Getting graphics.h to work on Windows and Linux

We have an introductory Computer Graphics course at our university this semester, we will be working with BGI(Borland Graphics Interface) which has its origins in Borland Turbo C. It goes without saying that I’m not a big fan of Turbo C, its a wonder why its so popular in India even though its so out of date. I have mingw set up on windows and also dual boot sabayon linux. I’ll set it up on both and list the steps here. This should work with Bloodshed Dev-Cpp but your mileage might vary.

Let us set it up for windows first, you need to download the two files graphics.h and libbgi.a. Copy graphics.h to your includes directory ( C:\MinGW\include in my case ) and the libbgi.a to the lib directory ( C:\MinGW\lib ). The only other thing that needs to be done is to compile your programs with the following linker options

-lbgi
-lgdi32
-lcomdlg32
-luuid
-loleaut32
-lole32

Here’s a sample program that you can use to check your setup.

#include <iostream>
#include <graphics.h>

using namespace std;

int main(int argc,char** argv)
{
	int gd=DETECT,gm;
	initgraph(&gd,&gm,0);
	rectangle(50,50,500,200);
	getch();
	closegraph();
	return 0;
}

This can be compiled in a this manner.

C:\Users\nikhil\Documents\graphics_h_setup>g++ rectangle.cpp -o
rectangle -lbgi -lgdi32 -lcomdlg32 -luuid -loleaut32 -lole32

The Output should be similar to the following.

After this you should be able to try your own programs at your leisure. Now we move onto the instructions for setting the same up on linux. Its much easier for us to install this in linux, the detailed steps are as follows. We’ll build from source we need to grab libgraph. Now its a simple configure make install cycle. You can use the following commands to accomplish the entire thing.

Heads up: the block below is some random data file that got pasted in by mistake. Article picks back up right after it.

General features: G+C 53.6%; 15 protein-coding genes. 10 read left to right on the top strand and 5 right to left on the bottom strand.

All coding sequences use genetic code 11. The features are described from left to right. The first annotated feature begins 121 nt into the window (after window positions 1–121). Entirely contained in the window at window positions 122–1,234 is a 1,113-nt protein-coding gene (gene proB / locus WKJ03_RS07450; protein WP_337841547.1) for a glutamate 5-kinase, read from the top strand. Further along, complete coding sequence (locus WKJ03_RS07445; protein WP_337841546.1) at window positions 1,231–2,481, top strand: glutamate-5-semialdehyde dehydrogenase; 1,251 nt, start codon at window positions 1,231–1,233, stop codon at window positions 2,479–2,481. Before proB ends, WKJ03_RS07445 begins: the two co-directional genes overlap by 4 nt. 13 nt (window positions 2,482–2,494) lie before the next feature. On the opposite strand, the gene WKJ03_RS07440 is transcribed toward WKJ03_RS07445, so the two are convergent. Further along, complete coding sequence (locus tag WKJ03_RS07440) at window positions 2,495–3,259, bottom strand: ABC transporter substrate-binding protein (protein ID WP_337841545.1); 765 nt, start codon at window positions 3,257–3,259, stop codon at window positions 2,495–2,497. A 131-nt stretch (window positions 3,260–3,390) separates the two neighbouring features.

[nikhil@lovelock ~]$ mkdir Sources && cd Sources
[nikhil@lovelock ~]$ wget http://ftp.twaren.net/Unix/NonGNU/libgraph/libgraph-1.0.2.tar.gz
[nikhil@lovelock ~]$ tar xf libgraph-1.0.2.tar.gz
[nikhil@lovelock ~]$ cd libgraph-1.0.2
[nikhil@lovelock ~]$ ./configure --prefix=/usr/lib
[nikhil@lovelock ~]$ make -j2
[nikhil@lovelock ~]$ sudo make install
[nikhil@lovelock ~]$ make clean && cd ~

The same sample program can be run in the following manner

[nikhil@lovelock graphics-progs]$ g++ rectangle.cpp -o rectangle -lgraph
[nikhil@lovelock graphics-progs]$ ./rectangle

That’s all there is to it, you’re on your way. I’m not convinced that this is the best way either, one should probably learn something like OpenGL instead. Having said that this is better than Turbo C any day. Drop in a line if you have any questions or clarifications with this.

2 thoughts on “Getting graphics.h to work on Windows and Linux”

  1. This is one of the neatest tricks I’ve ever found on the Web. I’m definitely not interested in BGI in the least (I’m entirely a FOSS person) and although I know the outdated condition of Indian computer science syllabi, I never expected anyone to go to such lengths to come up with such an ingenious “solution.”

    I also went through a few of your other posts. You are exceptionally knowledgeable about the realities of computer science and for a change it’s delightful to see such sound knowledge in a student. Keep up the good work!

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